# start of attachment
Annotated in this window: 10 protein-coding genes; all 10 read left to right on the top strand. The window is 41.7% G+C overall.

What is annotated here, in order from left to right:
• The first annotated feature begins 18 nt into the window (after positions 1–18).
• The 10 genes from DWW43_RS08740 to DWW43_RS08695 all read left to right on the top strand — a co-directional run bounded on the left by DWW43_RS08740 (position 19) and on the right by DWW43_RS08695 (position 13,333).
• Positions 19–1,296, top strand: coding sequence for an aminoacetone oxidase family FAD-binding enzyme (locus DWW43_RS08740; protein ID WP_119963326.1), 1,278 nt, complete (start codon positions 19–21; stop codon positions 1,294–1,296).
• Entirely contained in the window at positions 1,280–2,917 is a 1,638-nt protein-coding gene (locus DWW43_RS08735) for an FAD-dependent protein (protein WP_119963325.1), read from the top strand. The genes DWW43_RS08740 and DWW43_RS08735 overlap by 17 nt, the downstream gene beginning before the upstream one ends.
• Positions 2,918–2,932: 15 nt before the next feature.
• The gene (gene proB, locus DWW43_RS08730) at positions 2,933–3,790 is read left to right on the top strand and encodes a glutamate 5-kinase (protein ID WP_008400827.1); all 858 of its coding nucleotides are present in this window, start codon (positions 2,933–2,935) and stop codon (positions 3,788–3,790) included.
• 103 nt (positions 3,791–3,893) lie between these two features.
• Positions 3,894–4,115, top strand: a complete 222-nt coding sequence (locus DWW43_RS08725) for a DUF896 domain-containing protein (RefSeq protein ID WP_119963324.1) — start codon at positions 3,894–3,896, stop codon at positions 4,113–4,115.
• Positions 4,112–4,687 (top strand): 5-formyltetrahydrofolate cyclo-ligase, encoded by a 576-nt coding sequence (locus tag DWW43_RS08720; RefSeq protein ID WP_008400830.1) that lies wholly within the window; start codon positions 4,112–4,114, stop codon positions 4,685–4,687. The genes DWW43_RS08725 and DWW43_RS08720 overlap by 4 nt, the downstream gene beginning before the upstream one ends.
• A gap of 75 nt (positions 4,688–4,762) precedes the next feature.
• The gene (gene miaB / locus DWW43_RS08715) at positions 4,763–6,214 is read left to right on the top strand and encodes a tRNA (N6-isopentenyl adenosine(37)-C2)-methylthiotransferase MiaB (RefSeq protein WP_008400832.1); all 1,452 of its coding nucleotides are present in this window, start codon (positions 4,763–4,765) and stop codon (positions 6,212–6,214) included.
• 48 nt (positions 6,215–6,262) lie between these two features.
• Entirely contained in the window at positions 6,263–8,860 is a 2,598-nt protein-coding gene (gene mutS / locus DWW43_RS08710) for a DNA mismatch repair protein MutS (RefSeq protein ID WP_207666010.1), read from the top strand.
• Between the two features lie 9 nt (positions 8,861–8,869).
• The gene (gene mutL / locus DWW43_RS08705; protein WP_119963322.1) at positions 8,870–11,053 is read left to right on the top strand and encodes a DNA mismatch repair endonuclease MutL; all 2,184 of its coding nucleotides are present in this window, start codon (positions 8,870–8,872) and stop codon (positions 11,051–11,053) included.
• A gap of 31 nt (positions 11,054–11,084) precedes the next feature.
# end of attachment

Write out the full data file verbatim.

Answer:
Annotated in this window: 10 protein-coding genes; all 10 read left to right on the top strand. The window is 41.7% G+C overall.

What is annotated here, in order from left to right:
• The first annotated feature begins 18 nt into the window (after positions 1–18).
• The 10 genes from DWW43_RS08740 to DWW43_RS08695 all read left to right on the top strand — a co-directional run bounded on the left by DWW43_RS08740 (position 19) and on the right by DWW43_RS08695 (position 13,333).
• Positions 19–1,296, top strand: coding sequence for an aminoacetone oxidase family FAD-binding enzyme (locus DWW43_RS08740; protein ID WP_119963326.1), 1,278 nt, complete (start codon positions 19–21; stop codon positions 1,294–1,296).
• Entirely contained in the window at positions 1,280–2,917 is a 1,638-nt protein-coding gene (locus DWW43_RS08735) for an FAD-dependent protein (protein WP_119963325.1), read from the top strand. The genes DWW43_RS08740 and DWW43_RS08735 overlap by 17 nt, the downstream gene beginning before the upstream one ends.
• Positions 2,918–2,932: 15 nt before the next feature.
• The gene (gene proB, locus DWW43_RS08730) at positions 2,933–3,790 is read left to right on the top strand and encodes a glutamate 5-kinase (protein ID WP_008400827.1); all 858 of its coding nucleotides are present in this window, start codon (positions 2,933–2,935) and stop codon (positions 3,788–3,790) included.
• 103 nt (positions 3,791–3,893) lie between these two features.
• Positions 3,894–4,115, top strand: a complete 222-nt coding sequence (locus DWW43_RS08725) for a DUF896 domain-containing protein (RefSeq protein ID WP_119963324.1) — start codon at positions 3,894–3,896, stop codon at positions 4,113–4,115.
• Positions 4,112–4,687 (top strand): 5-formyltetrahydrofolate cyclo-ligase, encoded by a 576-nt coding sequence (locus tag DWW43_RS08720; RefSeq protein ID WP_008400830.1) that lies wholly within the window; start codon positions 4,112–4,114, stop codon positions 4,685–4,687. The genes DWW43_RS08725 and DWW43_RS08720 overlap by 4 nt, the downstream gene beginning before the upstream one ends.
• A gap of 75 nt (positions 4,688–4,762) precedes the next feature.
• The gene (gene miaB / locus DWW43_RS08715) at positions 4,763–6,214 is read left to right on the top strand and encodes a tRNA (N6-isopentenyl adenosine(37)-C2)-methylthiotransferase MiaB (RefSeq protein WP_008400832.1); all 1,452 of its coding nucleotides are present in this window, start codon (positions 4,763–4,765) and stop codon (positions 6,212–6,214) included.
• 48 nt (positions 6,215–6,262) lie between these two features.
• Entirely contained in the window at positions 6,263–8,860 is a 2,598-nt protein-coding gene (gene mutS / locus DWW43_RS08710) for a DNA mismatch repair protein MutS (RefSeq protein ID WP_207666010.1), read from the top strand.
• Between the two features lie 9 nt (positions 8,861–8,869).
• The gene (gene mutL / locus DWW43_RS08705; protein WP_119963322.1) at positions 8,870–11,053 is read left to right on the top strand and encodes a DNA mismatch repair endonuclease MutL; all 2,184 of its coding nucleotides are present in this window, start codon (positions 8,870–8,872) and stop codon (positions 11,051–11,053) included.
• A gap of 31 nt (positions 11,054–11,084) precedes the next feature.